>       to allow the author to use a scheme different from the above.
>
> "next sibling" etc. could also work.
>
> There is one problem with this syntax: Some UAs (e.g. current Mozilla)
> will render a list of "guided" for each "guided next", "guided prev"
> etc. link. This is unforunate. An da.hoc alternative is "guided-next",
> but that wouldn't be recognized as "next".
>
>
>   4.2. UAs
>
> However, how to render that? (Of course, that should not be specified,
> we should know that it is possible to render that sensibly and make
> approriate suggestions to implementors.)
>
> The title attribute doesn't help at all here. If I consider to follow a
> tour, it is not sufficient to know the direct next stop. I need to know,
> what I will see throughout the tour, which cannot be infered from the
> direct next stop. In other words, the approach (or semantics) of the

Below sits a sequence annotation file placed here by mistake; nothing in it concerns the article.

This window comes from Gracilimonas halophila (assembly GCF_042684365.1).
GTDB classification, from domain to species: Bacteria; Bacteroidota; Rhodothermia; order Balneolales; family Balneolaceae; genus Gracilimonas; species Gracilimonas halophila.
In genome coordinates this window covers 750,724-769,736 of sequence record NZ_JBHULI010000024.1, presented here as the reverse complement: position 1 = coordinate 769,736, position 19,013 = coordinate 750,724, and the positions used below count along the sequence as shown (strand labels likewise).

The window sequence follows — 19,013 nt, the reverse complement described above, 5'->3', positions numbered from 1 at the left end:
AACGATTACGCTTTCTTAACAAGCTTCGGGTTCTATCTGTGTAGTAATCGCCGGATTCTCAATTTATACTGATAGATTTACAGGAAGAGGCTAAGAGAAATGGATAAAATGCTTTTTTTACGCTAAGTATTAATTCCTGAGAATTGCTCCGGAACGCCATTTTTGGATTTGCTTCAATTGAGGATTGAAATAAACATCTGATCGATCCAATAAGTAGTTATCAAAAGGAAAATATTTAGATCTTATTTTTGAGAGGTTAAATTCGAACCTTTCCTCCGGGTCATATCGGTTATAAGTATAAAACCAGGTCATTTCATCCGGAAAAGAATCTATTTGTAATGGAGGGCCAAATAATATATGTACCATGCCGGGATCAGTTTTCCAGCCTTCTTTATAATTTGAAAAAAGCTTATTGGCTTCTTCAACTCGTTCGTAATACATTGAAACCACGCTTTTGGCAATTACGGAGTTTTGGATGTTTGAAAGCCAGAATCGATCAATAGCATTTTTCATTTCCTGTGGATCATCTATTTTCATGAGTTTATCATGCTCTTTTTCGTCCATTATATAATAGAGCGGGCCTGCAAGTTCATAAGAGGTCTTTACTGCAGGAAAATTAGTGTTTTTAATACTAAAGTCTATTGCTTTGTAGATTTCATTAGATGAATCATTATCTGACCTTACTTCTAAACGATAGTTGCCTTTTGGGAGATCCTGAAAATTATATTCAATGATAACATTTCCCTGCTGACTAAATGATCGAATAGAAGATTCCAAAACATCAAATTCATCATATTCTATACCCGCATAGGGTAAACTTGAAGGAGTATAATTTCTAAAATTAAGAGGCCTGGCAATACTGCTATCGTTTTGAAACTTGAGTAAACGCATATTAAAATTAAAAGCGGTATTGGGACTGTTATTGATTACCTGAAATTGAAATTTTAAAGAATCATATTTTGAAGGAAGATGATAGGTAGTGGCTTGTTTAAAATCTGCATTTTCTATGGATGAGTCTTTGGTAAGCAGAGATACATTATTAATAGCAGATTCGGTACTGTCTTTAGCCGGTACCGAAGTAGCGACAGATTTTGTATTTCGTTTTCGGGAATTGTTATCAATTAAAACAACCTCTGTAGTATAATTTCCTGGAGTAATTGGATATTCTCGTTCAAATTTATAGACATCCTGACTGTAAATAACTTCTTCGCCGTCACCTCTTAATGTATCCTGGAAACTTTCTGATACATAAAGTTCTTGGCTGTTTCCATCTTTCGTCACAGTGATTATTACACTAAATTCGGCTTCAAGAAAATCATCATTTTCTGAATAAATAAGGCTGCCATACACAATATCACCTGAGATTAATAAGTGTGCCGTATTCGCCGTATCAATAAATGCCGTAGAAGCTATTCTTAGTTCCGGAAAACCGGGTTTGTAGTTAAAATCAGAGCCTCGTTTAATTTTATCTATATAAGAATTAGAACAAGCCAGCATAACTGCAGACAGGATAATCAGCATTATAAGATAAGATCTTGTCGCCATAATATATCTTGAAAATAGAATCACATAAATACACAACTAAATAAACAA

> Next/Prev/First/Last UI (usually buttons) in a particular case must be
> clear to the user by simply looking at it.
>
>
>   4.2.1. GUI
>
> Maybe be following: There is a button "Next", with a right-pointing
> arrow as icon. In addition, each approach listed above has its own icon,
> which is shown before the arrow.
>
> If there are several Next approaches used on the same page (e.g. a "next
> sibling" *and* a "next guided"), the button also has a menu, which is
> accessible by yet another icon (e.g. down arrow, to the right of the
> button label) and which lists Next links of all used approaches, with
> the corresponding approach icon and the |title|.
> The button itself is mapped to the Next link of "best" available
> approach. Guided is best, not sure about the ranking of the others.
>
> If there is only one approach used, map the Next button to that link,
> without any menu. The title attribute is the tooltip.
>
> Probably should confused, but really isn't. The only disadvantage are
> the many icons.
>
> So, the user could always access Next by one click and know beforehand,
> which semantics are used. He would also have access to alternative
> approaches (and be clear about what is what), if the author added them.
>
>
>   4.2.2. Text
>
> The UA could just enumerate all links, prepending the |title| with "Next
> Guided: ", "Next Sibling: " etc..
>
>
>
> CCs on the whole thread appreciated.
>
>
Received on Tuesday, 13 November 2001 09:38:27 GMT

This archive was generated by hypermail 2.2.0+W3C-0.50 : Tuesday, 27 March 2012 18:15:49 GMT